At midnight on October 15 the Iraqi Army, with Iranian backed militias leading the way, launched an assault on Iraqi Kurdistan to conquer the city of Kirkuk and control the vital oil infrastructure in the surrounding countryside.
Planned with the help of Iranian Revolutionary Guard Corps commander Quasem Soleimani, the operation utilized American supplied Abrams tanks and Humvees to spearhead the assault. Racked by internal betrayals, PUK led units of the Peshmerga abandoned their positions to the advancing Iraqi and militia forces. The rest of the Peshmerga lasted only another few hours before they too fled, reportedly due to lack of ammunition. By mid-afternoon Kirkuk fell to Iraqi government forces.
Iraqi forces and Iranian proxies are continuing to advance in other disputed areas of Kurdistan on three axis of advance. Catastrophic breakdowns are still occurring within the Peshmerga. The political division between the PUK (who are suspected of making a deal with Baghdad and KPD has rendered the Peshmerga ineffective as a fighting force. President Barzani was nowhere to be found and doesn’t seem to be able to exercise control over his forces regardless. Only 48 hours later did he concede defeat and announce that he would pull back to the pre-2014 borders, giving up all gains made.
Accusations are flying across Kurdish politics. Deputy Prime Minister Talabani’s twitter account has been silent while other’s in the PUK are hurling accusations and complaints about equipment and oil revenue. On the ground Kurdish citizens are irate and protesting in cities recently occupied by Iraqi forces.
The situation is likely to deteriorate further. Already photos have shown Peshmerga vehicles fleeing other cities. The picture below from Dibis and shows a Kurdish MRAPs and Humvees fleeing along with civilian vehicles. Official have been shown fleeing across open country in SUVs.
To me, this episode is damning evidence that the KRG is not ready for independence. As I noted before, modern states need to maintain a monopoly on the use of force to have effective foreign policies and militaries. For a military to be effective it must be under a central authority and have loyalty to the state rather than a leader, tribe, party or other sect like the Barzani and Talabani clans.
The IDF for example, used to be a lot like the Peshmerga before independence. It was made of up politically allied factions like the Haganah and Irgun, associated with the Mapai and Herut parties respectively. After the 1948 war Prime Minister David Ben-Gurion had all military units merged into a single entity loyal to the new Israeli state.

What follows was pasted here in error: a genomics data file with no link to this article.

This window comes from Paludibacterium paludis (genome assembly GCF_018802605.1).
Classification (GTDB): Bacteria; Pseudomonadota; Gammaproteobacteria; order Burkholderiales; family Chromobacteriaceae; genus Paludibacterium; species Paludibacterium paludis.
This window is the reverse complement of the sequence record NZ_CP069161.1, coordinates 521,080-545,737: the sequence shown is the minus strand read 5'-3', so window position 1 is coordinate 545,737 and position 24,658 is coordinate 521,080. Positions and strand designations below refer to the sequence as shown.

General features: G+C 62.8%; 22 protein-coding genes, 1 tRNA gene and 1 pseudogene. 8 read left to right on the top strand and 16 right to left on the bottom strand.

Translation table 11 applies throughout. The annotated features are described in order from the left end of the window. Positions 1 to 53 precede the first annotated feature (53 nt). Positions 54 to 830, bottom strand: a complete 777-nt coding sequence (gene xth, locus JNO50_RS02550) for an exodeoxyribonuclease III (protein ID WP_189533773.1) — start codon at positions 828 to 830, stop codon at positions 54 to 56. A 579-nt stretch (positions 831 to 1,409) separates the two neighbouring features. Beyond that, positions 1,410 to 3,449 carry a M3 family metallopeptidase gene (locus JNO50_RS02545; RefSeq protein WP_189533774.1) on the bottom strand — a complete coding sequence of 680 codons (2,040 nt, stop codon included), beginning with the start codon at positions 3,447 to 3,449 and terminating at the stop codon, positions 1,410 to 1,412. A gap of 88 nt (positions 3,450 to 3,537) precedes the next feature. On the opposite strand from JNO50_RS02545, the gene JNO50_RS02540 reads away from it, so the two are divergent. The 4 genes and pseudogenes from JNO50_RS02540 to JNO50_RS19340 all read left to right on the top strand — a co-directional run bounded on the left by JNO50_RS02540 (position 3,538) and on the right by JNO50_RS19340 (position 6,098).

Such a move was not easy or bloodless. It required that the political parties, including Ben-Gurion’s own faction (Mapai), to disarm give up control over their forces. It involved making concessions and in one instance violence did break out.
During the Altalena Affair a ship (the Altalena) bringing supplies to the Irgun fighters under the control of Manechem Begin. Determined to bring the entirety of the armed forces under state control Ben-Gurion, the head of the provisional government, ordered the newly formed IDF to stop the ship from completing it’s mission. While on the beach unloading its weapons, Palmach artillery and machine guns opened up. The ship was hit and several fighters were wounded and killed.
However, Even under artillery and machine gun fire and the ship burning Begin radioed in and ordered his soldiers not to return fire. He did not want to begin a civil war against his fellow Jews. For all of them, the cause of national unity and Zionism was more important than their personal power or ideological gripes.
Begin’s Irgun eventually disarmed and Begin himself spent much of the next thirty years in the opposition party. But when he came to power in 1977 Begin inherited one of the most capable and battle tested armed forces in the region. It was a military that had, through its professionalism, training and operational brilliance, defeated two attempts by Arab coalitions to destroy the state. In doing so, It did what the Jewish militias could not; Jerusalem was reunified in 1967 and in 1979 Egypt made peace.
If Kurdish leaders ever want independence then they must emulate Begin’s sacrifice. Making backroom deals with Baghdad and squabbling over oil revenue while tanks and Shia fighters march across the border is no way to run a regional government, let alone a nation. Begin gave up his personal power and leverage for the greater good. If Kurdistan ever wants to be independent then Barzani and Talabani must do the same.